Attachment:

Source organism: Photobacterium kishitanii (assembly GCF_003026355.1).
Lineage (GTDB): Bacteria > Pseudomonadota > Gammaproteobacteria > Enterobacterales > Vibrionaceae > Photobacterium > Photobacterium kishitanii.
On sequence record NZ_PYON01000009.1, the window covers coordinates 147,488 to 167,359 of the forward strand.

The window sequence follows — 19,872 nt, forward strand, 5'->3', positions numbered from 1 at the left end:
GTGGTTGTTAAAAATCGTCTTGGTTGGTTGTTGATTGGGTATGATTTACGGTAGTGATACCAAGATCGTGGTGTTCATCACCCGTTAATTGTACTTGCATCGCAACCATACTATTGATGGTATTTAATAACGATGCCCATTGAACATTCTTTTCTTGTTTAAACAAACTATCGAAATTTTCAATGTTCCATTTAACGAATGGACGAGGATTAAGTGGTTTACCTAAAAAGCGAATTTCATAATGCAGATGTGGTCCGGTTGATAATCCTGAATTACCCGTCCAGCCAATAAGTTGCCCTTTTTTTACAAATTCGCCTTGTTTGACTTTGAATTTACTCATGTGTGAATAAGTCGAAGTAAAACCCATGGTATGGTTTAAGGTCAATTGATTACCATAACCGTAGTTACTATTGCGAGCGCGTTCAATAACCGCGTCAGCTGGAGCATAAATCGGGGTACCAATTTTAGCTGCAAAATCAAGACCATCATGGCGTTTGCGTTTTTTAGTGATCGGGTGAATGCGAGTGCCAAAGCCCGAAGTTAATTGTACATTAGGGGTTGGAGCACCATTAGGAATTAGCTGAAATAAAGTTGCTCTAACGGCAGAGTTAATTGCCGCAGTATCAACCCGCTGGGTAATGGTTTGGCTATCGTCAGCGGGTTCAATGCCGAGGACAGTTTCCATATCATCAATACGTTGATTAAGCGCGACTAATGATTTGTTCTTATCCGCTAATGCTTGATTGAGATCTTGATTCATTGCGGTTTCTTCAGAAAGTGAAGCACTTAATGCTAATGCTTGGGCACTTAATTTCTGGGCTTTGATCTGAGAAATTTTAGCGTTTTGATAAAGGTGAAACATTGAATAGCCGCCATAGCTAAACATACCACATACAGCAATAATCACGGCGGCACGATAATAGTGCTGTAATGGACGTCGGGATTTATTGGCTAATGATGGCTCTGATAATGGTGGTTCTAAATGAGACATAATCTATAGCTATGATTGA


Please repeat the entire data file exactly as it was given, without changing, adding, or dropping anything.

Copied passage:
Source organism: Photobacterium kishitanii (assembly GCF_003026355.1).
Lineage (GTDB): Bacteria > Pseudomonadota > Gammaproteobacteria > Enterobacterales > Vibrionaceae > Photobacterium > Photobacterium kishitanii.
On sequence record NZ_PYON01000009.1, the window covers coordinates 147,488 to 167,359 of the forward strand.

The window sequence follows — 19,872 nt, forward strand, 5'->3', positions numbered from 1 at the left end:
GTGGTTGTTAAAAATCGTCTTGGTTGGTTGTTGATTGGGTATGATTTACGGTAGTGATACCAAGATCGTGGTGTTCATCACCCGTTAATTGTACTTGCATCGCAACCATACTATTGATGGTATTTAATAACGATGCCCATTGAACATTCTTTTCTTGTTTAAACAAACTATCGAAATTTTCAATGTTCCATTTAACGAATGGACGAGGATTAAGTGGTTTACCTAAAAAGCGAATTTCATAATGCAGATGTGGTCCGGTTGATAATCCTGAATTACCCGTCCAGCCAATAAGTTGCCCTTTTTTTACAAATTCGCCTTGTTTGACTTTGAATTTACTCATGTGTGAATAAGTCGAAGTAAAACCCATGGTATGGTTTAAGGTCAATTGATTACCATAACCGTAGTTACTATTGCGAGCGCGTTCAATAACCGCGTCAGCTGGAGCATAAATCGGGGTACCAATTTTAGCTGCAAAATCAAGACCATCATGGCGTTTGCGTTTTTTAGTGATCGGGTGAATGCGAGTGCCAAAGCCCGAAGTTAATTGTACATTAGGGGTTGGAGCACCATTAGGAATTAGCTGAAATAAAGTTGCTCTAACGGCAGAGTTAATTGCCGCAGTATCAACCCGCTGGGTAATGGTTTGGCTATCGTCAGCGGGTTCAATGCCGAGGACAGTTTCCATATCATCAATACGTTGATTAAGCGCGACTAATGATTTGTTCTTATCCGCTAATGCTTGATTGAGATCTTGATTCATTGCGGTTTCTTCAGAAAGTGAAGCACTTAATGCTAATGCTTGGGCACTTAATTTCTGGGCTTTGATCTGAGAAATTTTAGCGTTTTGATAAAGGTGAAACATTGAATAGCCGCCATAGCTAAACATACCACATACAGCAATAATCACGGCGGCACGATAATAGTGCTGTAATGGACGTCGGGATTTATTGGCTAATGATGGCTCTGATAATGGTGGTTCTAAATGAGACATAATCTATAGCTATGATTGA